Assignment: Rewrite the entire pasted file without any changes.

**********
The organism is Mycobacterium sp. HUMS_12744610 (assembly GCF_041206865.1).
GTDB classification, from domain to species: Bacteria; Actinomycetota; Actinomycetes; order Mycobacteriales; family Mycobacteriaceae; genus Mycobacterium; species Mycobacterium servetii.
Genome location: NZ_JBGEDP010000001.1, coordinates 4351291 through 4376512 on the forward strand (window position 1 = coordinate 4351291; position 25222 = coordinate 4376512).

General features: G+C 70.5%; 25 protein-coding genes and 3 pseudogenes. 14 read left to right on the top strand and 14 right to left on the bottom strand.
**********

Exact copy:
The organism is Mycobacterium sp. HUMS_12744610 (assembly GCF_041206865.1).
GTDB classification, from domain to species: Bacteria; Actinomycetota; Actinomycetes; order Mycobacteriales; family Mycobacteriaceae; genus Mycobacterium; species Mycobacterium servetii.
Genome location: NZ_JBGEDP010000001.1, coordinates 4351291 through 4376512 on the forward strand (window position 1 = coordinate 4351291; position 25222 = coordinate 4376512).

General features: G+C 70.5%; 25 protein-coding genes and 3 pseudogenes. 14 read left to right on the top strand and 14 right to left on the bottom strand.